I know that some, if not all, of you have experienced entering data into Excel spreadsheets only to find that the information that you entered “disappears” or you notice multiple “conflict” files created for the spreadsheet. While there are a number of possible causes, after researching the problem more I believe that the cause has been found (at least I’m 90% confident).
What causes Excel files to get overwritten?
Here’s a brief explanation of the operation and cause to help you understand. When Excel (or for that matter Word or PowerPoint) opens a file for editing or viewing it creates a special temporary file that acts as a “lock” file or “in use” file. Applications can look to see if this lock file exists, and if it does, then can respond with something like “file is in use by somebody else” or open the file in read-only mode. Maybe you’ve noticed some files on your system that look like ~$datafile.xlsx? That’s the lockfile. Excel creates that file in the same folder that the spreadsheet files is located and it uses the name of the datafile to create the lock file. So if you have a spreadsheet named “comps.xlsx” then the lock file will be named “~$comps.xlsx” and the file will be located in the same folder as the spreadsheet file.
Before we can get to the problem there is one more concept that you need to understand. Excel has two different major file formats. The “xls” extension is used to identify the binary file format used in Excel 2003 and prior. Excel 2007 introduced the open file format used in all Excel versions since 2007 and is identified by the “.xslx” file extension. This is important because Excel makes some decisions when opening a spreadsheet.
When you start Excel 2007 or later and open an xls file, Excel determines that the file is an older format Excel file and opens it in a special mode called compatibility mode. Have you noticed that at the top of your Excel file? That message is telling you that your version of Excel is working with a file format that is an old format. Everything seems to work OK, but there is something going on behind the scenes that is causing a problem; the special lock file isn’t created.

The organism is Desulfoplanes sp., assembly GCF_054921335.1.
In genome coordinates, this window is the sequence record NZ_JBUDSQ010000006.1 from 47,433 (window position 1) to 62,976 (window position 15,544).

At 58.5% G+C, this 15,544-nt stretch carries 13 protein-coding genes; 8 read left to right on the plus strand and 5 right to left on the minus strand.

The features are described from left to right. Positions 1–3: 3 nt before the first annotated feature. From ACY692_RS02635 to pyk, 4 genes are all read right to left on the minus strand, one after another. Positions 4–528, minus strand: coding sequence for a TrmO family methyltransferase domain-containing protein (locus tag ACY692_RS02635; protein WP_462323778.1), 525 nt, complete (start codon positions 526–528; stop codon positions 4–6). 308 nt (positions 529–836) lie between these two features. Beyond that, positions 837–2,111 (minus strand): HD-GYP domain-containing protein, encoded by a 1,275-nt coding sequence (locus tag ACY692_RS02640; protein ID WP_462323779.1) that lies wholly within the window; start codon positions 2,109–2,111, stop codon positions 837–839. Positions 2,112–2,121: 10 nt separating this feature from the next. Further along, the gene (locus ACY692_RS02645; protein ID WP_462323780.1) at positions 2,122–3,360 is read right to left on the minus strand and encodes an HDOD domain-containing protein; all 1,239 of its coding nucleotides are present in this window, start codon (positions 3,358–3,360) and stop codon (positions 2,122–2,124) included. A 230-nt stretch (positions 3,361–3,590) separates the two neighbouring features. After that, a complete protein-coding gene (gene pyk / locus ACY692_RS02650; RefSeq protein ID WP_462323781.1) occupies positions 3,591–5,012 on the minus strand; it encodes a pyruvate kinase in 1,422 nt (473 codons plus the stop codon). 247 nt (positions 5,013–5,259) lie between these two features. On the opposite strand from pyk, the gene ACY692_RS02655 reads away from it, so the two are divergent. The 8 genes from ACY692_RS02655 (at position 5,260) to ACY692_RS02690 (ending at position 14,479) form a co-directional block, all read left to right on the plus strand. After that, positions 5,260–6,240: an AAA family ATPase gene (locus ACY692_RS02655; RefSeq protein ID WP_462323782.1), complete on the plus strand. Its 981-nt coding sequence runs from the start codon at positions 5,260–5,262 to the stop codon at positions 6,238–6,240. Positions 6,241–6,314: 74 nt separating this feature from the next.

Because that lock file is not created there is no way for applications to tell that the file is in use. Therefore, someone else will be able to open the file and edit it. The last person saving the file will be the “winner” and their information will be saved. Depending on what type of computing environment you are running in the other person’s changes may simply be overwritten, or have conflict files created, or they may be forced to save the file in a new name. What’s important to note is one of the people in the file will lose their changes.
And to make matters worse, when Excel opens an old file in compatibility mode and you try to exit Excel, Excel will prompt you to save the changes even though you did not actually make any changes to the file – you just opened the file to see some information.
What the heck you say, I didn’t make any changes!
This happens because Excel itself has to make some changes to the file when it opens in compatibility mode, even if you didn’t make any changes. This can be really confusing because you don’t know if you should or shouldn’t save the file. If you don’t save the changes then there is no harm done, but if you do save the changes then it has the potential of overwriting real editing changes done by someone else.
Resolution to your Excel files getting overwritten.
Ultimately, what should you do? First, I recommend that you always convert the file to the latest version. That way the file will be in .xlsx format and will not have to be opened in compatibility mode. If there is the odd situation where you have to share the file with someone who is still on a very old version of Excel (hey, Excel 2003 is over 12 years old!) then they can either install a compatibility pack to be able to read the file, or you can save a copy of the file in Excel .xls format and send that copy to them.
How to convert an Excel file and get rid of compatibility mode.
- Converting the Excel .xls file to the .xlxs format is very simple. Just follow these steps.
1. First, be aware. If you have viewing of file extensions turned on in File Explorer then you will be able to see if it is a .xls file (plus, the icon for the file will be a little different than the icon for a .xlsx file.) If you open an Excel file, take a brief glance in the title bar and look for a notice that it is opened in “compatibility mode.”
2. If the file is opened in compatibility mode, then click on File > Convert.
3. You may get a couple of warning or notice dialogs telling you about the conversion change to the file. Just answer “Ok” or “Yes” to these notices. One of the notices will state that the file must be closed and reopened in order to apply the new file format. Please say “Ok”.
4. After the conversion is finished take a look at the Excel title bar again. You should see that the file is now a .xlsx file and the [Compatibility Mode] message is gone. Save the file again to complete the process.
Any questions? Please leave a comment.
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